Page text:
Yosef, then, was the son who would point the way to a Jew’s proper behavior in exile. Therefore, just as Yaakov studied in the Yeshiva of Shem and Ever before he left the sanctity of his home and went to the impure house of Lavan, so too was it now necessary to teach this same Torah to Yosef before the Egyptian exile, says Rabbi Yaakov Kaminetsky.
The Darash Dovid sees Yosef’s mission as the primary force in tikun olam, rectifying the world from the sin instigated by the snake in Eden. Along these lines, the mystical Shelah Hakodosh, parallels the coat Yaakov gave Yosef to the cloaks Hashem made for Adam and Eve as they were sent into the first exile, the exile from Eden. These cloaks would not only cover them, but would also remind them of their responsibility to rectify the effects of their sin. While before they had been enveloped in the primal light (ohr with an aleph), now they would be clothed in cloaks of skin (ohr with an ayin), the homonyms acting as a perpetual reminder of their new mission.
Developing this concept, Rabbi Goldwicht writes a fascinating discussion in Asufat Maarachot that traces the history of the garments Hashem made for Adam and Eve. Using the Medrash as a starting point, he reminds us that this was the garment Esau took from Nimrod and kept in his mother’s tent lest his wives steal it. This was the very same garment that Rivkah told Yaakov to wear as he entered his father’s room to receive the blessing and through which Yitzchak smelled the fragrance of the Garden of Eden. Through this garment, one could find a way back to Eden, to a special relationship with the Creator, no matter which exile we find ourselves in, whether the expulsion from Eden, the Egyptian exile, or in the long current exile.
How can a mere garment effect such transformation? A garment is a covering for the body. But, continues Rabbi Goldwicht, the body itself is merely a covering for the soul, the essence of man. We have to uncover the essence within ourselves, the Divine Ohr, light, that has become shrouded with the clouded sight of the physical world. Similarly, everything in the physical world came into existence only through God’s word, and therefore contains an element of spirituality. It is for us to remove the physical element, the animal skin, the ohr, and reveal the light (Ohr) within it.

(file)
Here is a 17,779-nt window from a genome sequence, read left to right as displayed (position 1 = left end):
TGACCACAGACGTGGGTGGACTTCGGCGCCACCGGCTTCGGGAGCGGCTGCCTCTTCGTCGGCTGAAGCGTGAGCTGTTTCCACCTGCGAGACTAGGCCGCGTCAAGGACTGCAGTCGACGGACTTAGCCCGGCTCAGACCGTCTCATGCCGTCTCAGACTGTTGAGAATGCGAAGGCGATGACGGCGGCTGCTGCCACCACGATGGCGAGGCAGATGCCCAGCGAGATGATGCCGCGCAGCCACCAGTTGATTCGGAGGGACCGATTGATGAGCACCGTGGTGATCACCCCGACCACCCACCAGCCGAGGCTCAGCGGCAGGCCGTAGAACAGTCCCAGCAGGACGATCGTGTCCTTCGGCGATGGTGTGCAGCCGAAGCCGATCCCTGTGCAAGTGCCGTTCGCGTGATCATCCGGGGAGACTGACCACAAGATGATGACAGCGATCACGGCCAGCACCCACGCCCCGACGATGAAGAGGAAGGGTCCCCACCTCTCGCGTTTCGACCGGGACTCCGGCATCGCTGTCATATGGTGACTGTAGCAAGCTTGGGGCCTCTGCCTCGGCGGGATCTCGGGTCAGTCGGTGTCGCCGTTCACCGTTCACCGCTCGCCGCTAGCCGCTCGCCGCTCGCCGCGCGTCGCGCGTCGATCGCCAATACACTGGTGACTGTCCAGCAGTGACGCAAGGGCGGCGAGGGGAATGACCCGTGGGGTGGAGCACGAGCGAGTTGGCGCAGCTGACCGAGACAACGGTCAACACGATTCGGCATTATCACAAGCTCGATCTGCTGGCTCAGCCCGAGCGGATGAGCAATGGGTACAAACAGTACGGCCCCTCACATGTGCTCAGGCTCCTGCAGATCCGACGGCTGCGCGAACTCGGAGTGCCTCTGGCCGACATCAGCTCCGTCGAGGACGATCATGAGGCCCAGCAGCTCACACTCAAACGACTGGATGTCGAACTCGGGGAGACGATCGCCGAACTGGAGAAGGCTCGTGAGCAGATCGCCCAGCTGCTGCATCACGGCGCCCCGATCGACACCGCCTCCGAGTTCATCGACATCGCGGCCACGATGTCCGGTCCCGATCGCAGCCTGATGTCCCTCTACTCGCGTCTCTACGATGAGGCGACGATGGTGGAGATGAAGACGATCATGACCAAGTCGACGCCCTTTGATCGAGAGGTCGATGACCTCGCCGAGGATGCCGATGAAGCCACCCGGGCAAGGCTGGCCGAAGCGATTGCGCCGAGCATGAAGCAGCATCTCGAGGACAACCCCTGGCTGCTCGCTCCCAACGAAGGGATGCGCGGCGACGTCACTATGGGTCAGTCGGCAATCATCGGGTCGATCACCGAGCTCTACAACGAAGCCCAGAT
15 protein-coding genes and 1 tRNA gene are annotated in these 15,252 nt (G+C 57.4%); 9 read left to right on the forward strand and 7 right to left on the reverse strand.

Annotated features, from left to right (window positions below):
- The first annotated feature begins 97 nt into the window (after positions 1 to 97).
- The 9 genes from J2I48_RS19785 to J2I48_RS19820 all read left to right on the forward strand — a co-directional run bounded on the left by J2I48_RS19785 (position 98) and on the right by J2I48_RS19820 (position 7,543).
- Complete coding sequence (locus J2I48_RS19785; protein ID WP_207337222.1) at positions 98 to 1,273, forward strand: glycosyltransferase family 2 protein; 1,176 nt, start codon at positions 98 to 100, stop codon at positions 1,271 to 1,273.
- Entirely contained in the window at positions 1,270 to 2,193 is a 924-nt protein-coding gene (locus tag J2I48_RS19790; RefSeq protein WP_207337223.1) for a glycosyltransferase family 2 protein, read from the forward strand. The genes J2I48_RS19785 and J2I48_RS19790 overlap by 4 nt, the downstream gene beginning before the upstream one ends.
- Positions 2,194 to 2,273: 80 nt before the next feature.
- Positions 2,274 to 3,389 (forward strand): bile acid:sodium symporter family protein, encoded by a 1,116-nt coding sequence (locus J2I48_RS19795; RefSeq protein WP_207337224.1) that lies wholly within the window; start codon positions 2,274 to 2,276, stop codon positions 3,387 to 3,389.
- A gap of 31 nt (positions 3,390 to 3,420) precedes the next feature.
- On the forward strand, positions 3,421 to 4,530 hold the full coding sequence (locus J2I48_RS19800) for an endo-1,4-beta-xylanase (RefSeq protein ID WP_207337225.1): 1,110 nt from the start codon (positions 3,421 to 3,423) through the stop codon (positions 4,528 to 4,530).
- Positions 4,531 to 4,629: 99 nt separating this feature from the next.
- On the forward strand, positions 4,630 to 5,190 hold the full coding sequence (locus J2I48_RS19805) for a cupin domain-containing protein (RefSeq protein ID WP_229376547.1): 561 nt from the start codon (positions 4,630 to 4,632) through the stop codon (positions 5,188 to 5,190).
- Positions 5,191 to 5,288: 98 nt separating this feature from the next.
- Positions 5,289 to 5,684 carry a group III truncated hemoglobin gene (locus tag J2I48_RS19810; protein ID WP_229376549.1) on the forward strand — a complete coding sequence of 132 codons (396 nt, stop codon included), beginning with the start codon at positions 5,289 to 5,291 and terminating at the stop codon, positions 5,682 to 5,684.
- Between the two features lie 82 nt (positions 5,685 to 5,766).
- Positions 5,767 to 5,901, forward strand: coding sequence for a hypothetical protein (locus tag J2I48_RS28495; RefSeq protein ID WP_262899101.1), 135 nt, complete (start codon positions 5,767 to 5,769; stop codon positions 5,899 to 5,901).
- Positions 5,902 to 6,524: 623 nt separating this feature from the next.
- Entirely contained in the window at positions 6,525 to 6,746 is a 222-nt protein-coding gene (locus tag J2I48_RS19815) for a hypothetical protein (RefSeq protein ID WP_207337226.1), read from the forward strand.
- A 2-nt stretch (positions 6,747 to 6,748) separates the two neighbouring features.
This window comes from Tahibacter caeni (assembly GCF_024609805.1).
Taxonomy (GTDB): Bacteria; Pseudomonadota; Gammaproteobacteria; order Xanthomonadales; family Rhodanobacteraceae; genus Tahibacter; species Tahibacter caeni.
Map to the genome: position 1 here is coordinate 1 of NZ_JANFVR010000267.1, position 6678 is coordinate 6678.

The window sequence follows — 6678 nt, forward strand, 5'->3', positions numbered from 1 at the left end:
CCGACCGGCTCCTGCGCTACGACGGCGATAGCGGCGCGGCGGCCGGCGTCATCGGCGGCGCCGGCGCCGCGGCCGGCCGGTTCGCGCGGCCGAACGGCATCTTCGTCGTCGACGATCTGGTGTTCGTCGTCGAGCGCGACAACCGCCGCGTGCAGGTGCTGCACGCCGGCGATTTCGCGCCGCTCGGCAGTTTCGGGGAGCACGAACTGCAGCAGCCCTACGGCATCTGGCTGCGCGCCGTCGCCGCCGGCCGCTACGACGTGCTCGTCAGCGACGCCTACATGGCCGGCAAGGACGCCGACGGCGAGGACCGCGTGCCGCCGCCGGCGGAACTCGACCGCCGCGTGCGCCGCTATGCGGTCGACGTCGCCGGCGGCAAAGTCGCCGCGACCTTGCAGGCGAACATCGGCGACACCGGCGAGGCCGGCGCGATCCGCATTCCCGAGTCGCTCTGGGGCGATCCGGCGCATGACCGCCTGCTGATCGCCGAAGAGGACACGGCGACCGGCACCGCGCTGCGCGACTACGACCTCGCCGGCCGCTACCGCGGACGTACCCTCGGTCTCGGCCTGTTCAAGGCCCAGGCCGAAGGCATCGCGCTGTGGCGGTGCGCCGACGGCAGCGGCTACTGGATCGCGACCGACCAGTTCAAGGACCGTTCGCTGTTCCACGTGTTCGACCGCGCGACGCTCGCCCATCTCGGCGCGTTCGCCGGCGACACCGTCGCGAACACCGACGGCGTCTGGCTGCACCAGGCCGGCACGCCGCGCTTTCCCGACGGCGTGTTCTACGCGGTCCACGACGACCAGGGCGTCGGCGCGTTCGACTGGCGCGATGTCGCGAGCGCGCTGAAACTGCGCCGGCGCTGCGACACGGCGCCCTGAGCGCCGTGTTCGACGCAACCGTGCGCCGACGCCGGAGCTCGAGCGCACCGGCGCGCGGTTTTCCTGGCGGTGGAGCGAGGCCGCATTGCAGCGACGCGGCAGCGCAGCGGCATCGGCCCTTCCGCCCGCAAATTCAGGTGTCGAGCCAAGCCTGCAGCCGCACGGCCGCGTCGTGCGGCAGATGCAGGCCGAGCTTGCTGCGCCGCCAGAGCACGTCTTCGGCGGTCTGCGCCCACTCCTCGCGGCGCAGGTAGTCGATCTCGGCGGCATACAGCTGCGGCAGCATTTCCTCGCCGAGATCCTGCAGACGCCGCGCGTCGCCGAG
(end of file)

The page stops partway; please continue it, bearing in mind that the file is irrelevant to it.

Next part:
Esau’s mission would have been to elevate the earthly to the Divine; after all, he was the man of the field. When Esau proved that he would remain strictly in the physical realm, selling his birthright for a measly pot of stew, this mission fell to Yaakov who now would be the inside man, the learner in the tents, as well as the outside man to repair the world to a state of sanctity.
Soon Yosef would be going down into exile in Egypt. He would need this reminder of Hashem’s presence in his daily life to help him remain true to his essence. Like the priests who wore special garments when they performed the service in the Beit Hamikdosh in the palpable presence of Hakodosh Boruch Hu, when they would take an animal or flour and oil and sanctity these physical entities to Hashem’s service, so too would a special garment’s memory signify Yosef’s special relationship and service to Hashem.
TheShvilei Pinchas continues the history lesson. When Yosef reveals himself to his brothers and tells them to bring the entire family down to Egypt, he gives them each a change of clothing as a gift, and to Binyamin he gives five changes of clothing. This clothing, posits the Shvilei Pinchas, is a reflection of the coat Yaakov made for Yosef prior to his descent into Egypt, which was in itself a reflection of Adam’s garment in Eden. This clothing represents the armor Bnei Yisroel would need to survive as a holy nation in such an impure environment and which Yosef shared from his own arsenal. And to Binyamin he gave five garments, alluding to the five royal garments that Mordechai, Binyamin’s descendent, would wear as he left Ahashuerosh’s chamber toward the end of the Purim story.
This in addition to the fivefold portion (chamesh yadot – five hands) Yosef gave Binyamin as the brothers sat down to eat with Yosef, alluding to the five ways Hashem would provide a miraculous victory to the Hashmonaen: “You delivered the strong into the hands of the weak, the many into the hands of the few, the impure into the hands of the pure, the wicked into the hands of the righteous, and the wanton into the hands of the diligent students of Your Torah.”
Both Purim and Chanukah represent a revelation of God’s presence at a time of hester panim, of His name being hidden and under wraps. Especially in the time of Purim, when the entire Megillah omits the very name of Hashem, we get a slow divesting of layers of hiddenness as one would disrobe from layers of clothing until the essence is revealed, until Bnei Yisroel would of their own volition accept the Torah once again as they did at Sinai, and embrace it. Therefore on Purim, we wear disguises and then remove them to reveal who we really are in our spiritual essence.
The Chasam Sofer picks up on the spiritual nature of this garment and reverses the donor/recipient order. Yosef, in learning his father’s teaching, is thereby accepting the blessing/responsibility of the Abrahamic mission. He is actually presenting his father with the greatest spiritual gift, giving Yaakov a spiritual cloak to feel the warmth of the legacy continuing. In reciprocation, Yaakov gave Yosef a coat of physical materials.
Each of us has within us a touch of the immortal Divine covered with many layers of the physical and mundane world. Our goal is to remove the material layers that cloak the spiritual sanctity within us. Our purpose is to bring some of the sanctity of Shabbos into our everyday lives, for on Shabbos, Adam and Eve left Eden with the clothes on their backs fashioned by God Himself as a sign that He would never leave them, with the aroma and spirit of Eden always near.
Summary by Channie Koplowitz Stein